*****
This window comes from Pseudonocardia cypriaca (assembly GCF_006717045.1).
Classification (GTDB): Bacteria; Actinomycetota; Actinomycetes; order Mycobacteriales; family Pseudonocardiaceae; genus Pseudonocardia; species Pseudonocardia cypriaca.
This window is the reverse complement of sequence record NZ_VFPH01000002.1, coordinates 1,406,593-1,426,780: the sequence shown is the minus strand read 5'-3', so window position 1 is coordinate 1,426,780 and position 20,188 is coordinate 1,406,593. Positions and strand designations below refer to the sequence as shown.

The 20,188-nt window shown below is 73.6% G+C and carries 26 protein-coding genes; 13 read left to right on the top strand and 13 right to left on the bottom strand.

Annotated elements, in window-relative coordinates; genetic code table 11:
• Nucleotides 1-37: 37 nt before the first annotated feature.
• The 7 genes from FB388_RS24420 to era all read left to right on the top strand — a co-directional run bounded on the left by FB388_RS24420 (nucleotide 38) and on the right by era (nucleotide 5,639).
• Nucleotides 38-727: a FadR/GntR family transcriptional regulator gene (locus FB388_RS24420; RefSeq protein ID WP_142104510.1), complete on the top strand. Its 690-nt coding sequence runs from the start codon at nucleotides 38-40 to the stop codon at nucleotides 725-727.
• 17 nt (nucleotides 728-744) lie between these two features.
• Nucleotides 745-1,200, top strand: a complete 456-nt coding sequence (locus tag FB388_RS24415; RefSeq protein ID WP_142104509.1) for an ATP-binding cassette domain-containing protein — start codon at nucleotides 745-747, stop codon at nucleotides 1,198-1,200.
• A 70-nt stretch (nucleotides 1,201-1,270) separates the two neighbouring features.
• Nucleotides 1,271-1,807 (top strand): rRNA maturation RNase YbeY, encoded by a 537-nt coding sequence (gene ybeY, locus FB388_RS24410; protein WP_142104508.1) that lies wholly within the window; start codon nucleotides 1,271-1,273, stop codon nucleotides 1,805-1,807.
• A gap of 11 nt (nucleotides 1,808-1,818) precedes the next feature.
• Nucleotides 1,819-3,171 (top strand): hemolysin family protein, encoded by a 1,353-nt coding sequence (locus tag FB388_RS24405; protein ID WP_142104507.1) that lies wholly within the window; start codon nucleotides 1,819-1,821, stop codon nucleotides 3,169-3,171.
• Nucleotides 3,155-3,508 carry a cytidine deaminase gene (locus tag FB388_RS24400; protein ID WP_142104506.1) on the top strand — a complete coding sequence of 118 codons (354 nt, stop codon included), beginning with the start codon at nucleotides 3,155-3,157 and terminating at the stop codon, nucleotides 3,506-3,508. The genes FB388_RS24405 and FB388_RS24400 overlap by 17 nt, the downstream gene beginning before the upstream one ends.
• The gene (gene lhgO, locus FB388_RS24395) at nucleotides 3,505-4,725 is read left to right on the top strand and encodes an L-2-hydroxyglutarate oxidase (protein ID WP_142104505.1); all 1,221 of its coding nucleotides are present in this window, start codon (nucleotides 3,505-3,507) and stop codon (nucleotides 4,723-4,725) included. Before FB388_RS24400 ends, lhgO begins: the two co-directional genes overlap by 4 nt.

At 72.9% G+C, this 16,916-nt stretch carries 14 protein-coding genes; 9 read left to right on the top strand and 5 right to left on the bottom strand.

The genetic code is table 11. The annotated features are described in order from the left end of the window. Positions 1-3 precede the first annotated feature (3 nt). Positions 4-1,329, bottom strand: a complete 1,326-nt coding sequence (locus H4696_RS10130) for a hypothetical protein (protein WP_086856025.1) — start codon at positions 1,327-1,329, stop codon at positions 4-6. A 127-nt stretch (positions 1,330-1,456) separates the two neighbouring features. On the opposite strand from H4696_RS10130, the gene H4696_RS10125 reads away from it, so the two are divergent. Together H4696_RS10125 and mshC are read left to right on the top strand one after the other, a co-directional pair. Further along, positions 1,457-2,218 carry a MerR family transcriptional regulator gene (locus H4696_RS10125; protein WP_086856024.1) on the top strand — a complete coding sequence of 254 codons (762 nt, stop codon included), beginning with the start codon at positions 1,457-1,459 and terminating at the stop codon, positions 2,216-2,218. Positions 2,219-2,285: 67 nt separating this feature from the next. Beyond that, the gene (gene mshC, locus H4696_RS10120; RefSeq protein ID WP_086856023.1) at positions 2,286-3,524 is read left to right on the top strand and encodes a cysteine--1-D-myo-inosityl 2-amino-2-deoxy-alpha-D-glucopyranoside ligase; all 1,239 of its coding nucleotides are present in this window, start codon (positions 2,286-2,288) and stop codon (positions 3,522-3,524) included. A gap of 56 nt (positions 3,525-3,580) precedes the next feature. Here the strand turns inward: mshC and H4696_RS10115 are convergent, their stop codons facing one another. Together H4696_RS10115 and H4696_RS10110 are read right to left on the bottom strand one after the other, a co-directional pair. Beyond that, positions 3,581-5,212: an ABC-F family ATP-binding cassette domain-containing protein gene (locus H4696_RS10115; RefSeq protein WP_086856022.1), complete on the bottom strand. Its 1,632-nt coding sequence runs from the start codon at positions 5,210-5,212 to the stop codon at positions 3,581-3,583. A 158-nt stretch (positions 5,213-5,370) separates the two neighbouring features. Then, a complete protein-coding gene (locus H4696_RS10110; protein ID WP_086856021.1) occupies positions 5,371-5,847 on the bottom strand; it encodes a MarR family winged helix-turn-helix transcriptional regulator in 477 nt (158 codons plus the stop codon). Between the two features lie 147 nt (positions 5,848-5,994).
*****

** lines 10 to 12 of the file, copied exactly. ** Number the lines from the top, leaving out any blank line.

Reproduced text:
• Nucleotides 745-1,200, top strand: a complete 456-nt coding sequence (locus tag FB388_RS24415; RefSeq protein ID WP_142104509.1) for an ATP-binding cassette domain-containing protein — start codon at nucleotides 745-747, stop codon at nucleotides 1,198-1,200.
• A 70-nt stretch (nucleotides 1,201-1,270) separates the two neighbouring features.
• Nucleotides 1,271-1,807 (top strand): rRNA maturation RNase YbeY, encoded by a 537-nt coding sequence (gene ybeY, locus FB388_RS24410; protein WP_142104508.1) that lies wholly within the window; start codon nucleotides 1,271-1,273, stop codon nucleotides 1,805-1,807.